• $product->get_price_including_tax() – Pulls active price with tax included.
  • wc_price() – Adds a currency symbol to a given price (the functions above will pull their respective prices without adding a currency symbol, so it must be added).

With these methods in mind, if we wanted to show the discounted price of a product with the tax included and with a currency symbol added, we could use the following code:

echo wc_price($product->get_price_including_tax(1, $product->get_sale_price()));

In the interests of clarity, it’s worth noting that the first argument of the get_price_including_tax/get_price_excluding_tax methods takes the number of products to be displayed; in our case, just the one.

Displaying product ratings

Just like the price, it’s very easy to display a product rating if required by using the get_rating_html() method:

echo $product->get_rating_html();

However, in this case our layout is restricted to the standard HTML structure of the WooCommerce ratings. If we want to creating our own layout for displaying ratings we’ll need to use an alternative method to get the details, such as get_rating_count(), which pulls the total number of ratings, and get_average_rating(), which pulls the average rating of the product based on user ratings.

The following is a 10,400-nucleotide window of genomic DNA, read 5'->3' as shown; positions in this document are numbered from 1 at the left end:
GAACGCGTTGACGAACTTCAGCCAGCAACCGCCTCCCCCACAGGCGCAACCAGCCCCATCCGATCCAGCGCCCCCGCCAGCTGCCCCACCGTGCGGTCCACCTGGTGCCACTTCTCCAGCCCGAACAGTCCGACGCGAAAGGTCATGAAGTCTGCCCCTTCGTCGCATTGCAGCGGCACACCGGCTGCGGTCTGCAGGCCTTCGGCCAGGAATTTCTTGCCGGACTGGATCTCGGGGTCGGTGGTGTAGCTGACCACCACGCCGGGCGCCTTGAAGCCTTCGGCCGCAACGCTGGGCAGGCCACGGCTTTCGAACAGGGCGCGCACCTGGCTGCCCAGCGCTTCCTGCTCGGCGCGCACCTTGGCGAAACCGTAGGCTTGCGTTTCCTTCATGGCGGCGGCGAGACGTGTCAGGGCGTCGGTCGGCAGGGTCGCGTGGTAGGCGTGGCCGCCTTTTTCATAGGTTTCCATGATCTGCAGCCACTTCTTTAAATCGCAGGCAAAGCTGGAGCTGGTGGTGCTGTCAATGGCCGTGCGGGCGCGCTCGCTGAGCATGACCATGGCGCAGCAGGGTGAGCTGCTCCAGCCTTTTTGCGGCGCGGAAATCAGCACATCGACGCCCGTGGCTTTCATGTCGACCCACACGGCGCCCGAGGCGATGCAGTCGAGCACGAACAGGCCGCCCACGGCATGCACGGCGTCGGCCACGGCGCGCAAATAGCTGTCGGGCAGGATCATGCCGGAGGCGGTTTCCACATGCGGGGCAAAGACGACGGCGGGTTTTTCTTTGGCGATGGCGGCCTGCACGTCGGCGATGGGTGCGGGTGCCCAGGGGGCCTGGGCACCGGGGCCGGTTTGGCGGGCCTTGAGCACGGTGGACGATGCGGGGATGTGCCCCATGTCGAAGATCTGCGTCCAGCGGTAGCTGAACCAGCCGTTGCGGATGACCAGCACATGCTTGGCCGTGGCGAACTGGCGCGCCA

Displaying the number of product reviews

To display the number of reviews a product has we can use the get_review_count() method:

     echo $product->get_review_count();
     

I recommend that you pack this value into the link to the product page along with the #reviews element within it, so that immediately after clicking a link the reviews of the product will display:

 <a href="<?php the_permalink(); ?>#reviews"> Reviews: <?php echo $product->get_review_count(); ?> </a> 

Product higlight layouts

To highlight selected products to encourage users to focus on them more we can use a variety of pre-prepared methods, such as:

  • $product->is_on_sale() – To display products that are discounted.